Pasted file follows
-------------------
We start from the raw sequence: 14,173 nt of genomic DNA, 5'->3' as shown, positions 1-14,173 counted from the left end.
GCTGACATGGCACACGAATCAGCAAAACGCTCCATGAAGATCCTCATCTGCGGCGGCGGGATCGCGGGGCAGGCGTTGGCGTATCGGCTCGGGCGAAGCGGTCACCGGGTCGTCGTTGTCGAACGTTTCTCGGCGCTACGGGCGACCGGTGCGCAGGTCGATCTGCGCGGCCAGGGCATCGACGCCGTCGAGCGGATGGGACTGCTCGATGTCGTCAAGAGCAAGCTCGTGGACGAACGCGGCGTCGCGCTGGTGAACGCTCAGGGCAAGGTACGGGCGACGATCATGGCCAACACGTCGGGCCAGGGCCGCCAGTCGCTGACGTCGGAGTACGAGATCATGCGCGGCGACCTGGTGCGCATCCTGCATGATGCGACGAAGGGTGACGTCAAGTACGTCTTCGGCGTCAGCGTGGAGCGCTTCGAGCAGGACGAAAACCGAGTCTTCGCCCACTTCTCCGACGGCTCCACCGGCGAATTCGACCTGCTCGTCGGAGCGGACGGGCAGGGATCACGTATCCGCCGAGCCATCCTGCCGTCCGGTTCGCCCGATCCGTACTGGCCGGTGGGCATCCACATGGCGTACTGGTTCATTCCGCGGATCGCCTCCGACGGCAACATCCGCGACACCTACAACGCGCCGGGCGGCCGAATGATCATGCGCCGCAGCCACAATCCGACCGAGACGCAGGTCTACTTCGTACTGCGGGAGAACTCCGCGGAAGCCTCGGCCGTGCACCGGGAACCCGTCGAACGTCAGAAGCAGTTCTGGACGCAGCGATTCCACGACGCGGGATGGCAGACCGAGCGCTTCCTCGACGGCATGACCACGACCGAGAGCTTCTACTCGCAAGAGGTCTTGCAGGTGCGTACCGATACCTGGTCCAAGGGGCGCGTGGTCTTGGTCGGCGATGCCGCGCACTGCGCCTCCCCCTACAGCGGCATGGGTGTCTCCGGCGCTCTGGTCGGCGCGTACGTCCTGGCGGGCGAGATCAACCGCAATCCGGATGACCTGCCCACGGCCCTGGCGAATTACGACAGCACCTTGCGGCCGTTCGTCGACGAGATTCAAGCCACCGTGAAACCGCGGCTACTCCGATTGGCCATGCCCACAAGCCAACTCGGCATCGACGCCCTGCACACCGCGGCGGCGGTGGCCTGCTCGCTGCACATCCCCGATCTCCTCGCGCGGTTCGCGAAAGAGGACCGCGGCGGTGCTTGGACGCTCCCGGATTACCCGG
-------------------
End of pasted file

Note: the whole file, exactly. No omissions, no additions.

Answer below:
We start from the raw sequence: 14,173 nt of genomic DNA, 5'->3' as shown, positions 1-14,173 counted from the left end.
GCTGACATGGCACACGAATCAGCAAAACGCTCCATGAAGATCCTCATCTGCGGCGGCGGGATCGCGGGGCAGGCGTTGGCGTATCGGCTCGGGCGAAGCGGTCACCGGGTCGTCGTTGTCGAACGTTTCTCGGCGCTACGGGCGACCGGTGCGCAGGTCGATCTGCGCGGCCAGGGCATCGACGCCGTCGAGCGGATGGGACTGCTCGATGTCGTCAAGAGCAAGCTCGTGGACGAACGCGGCGTCGCGCTGGTGAACGCTCAGGGCAAGGTACGGGCGACGATCATGGCCAACACGTCGGGCCAGGGCCGCCAGTCGCTGACGTCGGAGTACGAGATCATGCGCGGCGACCTGGTGCGCATCCTGCATGATGCGACGAAGGGTGACGTCAAGTACGTCTTCGGCGTCAGCGTGGAGCGCTTCGAGCAGGACGAAAACCGAGTCTTCGCCCACTTCTCCGACGGCTCCACCGGCGAATTCGACCTGCTCGTCGGAGCGGACGGGCAGGGATCACGTATCCGCCGAGCCATCCTGCCGTCCGGTTCGCCCGATCCGTACTGGCCGGTGGGCATCCACATGGCGTACTGGTTCATTCCGCGGATCGCCTCCGACGGCAACATCCGCGACACCTACAACGCGCCGGGCGGCCGAATGATCATGCGCCGCAGCCACAATCCGACCGAGACGCAGGTCTACTTCGTACTGCGGGAGAACTCCGCGGAAGCCTCGGCCGTGCACCGGGAACCCGTCGAACGTCAGAAGCAGTTCTGGACGCAGCGATTCCACGACGCGGGATGGCAGACCGAGCGCTTCCTCGACGGCATGACCACGACCGAGAGCTTCTACTCGCAAGAGGTCTTGCAGGTGCGTACCGATACCTGGTCCAAGGGGCGCGTGGTCTTGGTCGGCGATGCCGCGCACTGCGCCTCCCCCTACAGCGGCATGGGTGTCTCCGGCGCTCTGGTCGGCGCGTACGTCCTGGCGGGCGAGATCAACCGCAATCCGGATGACCTGCCCACGGCCCTGGCGAATTACGACAGCACCTTGCGGCCGTTCGTCGACGAGATTCAAGCCACCGTGAAACCGCGGCTACTCCGATTGGCCATGCCCACAAGCCAACTCGGCATCGACGCCCTGCACACCGCGGCGGCGGTGGCCTGCTCGCTGCACATCCCCGATCTCCTCGCGCGGTTCGCGAAAGAGGACCGCGGCGGTGCTTGGACGCTCCCGGATTACCCGG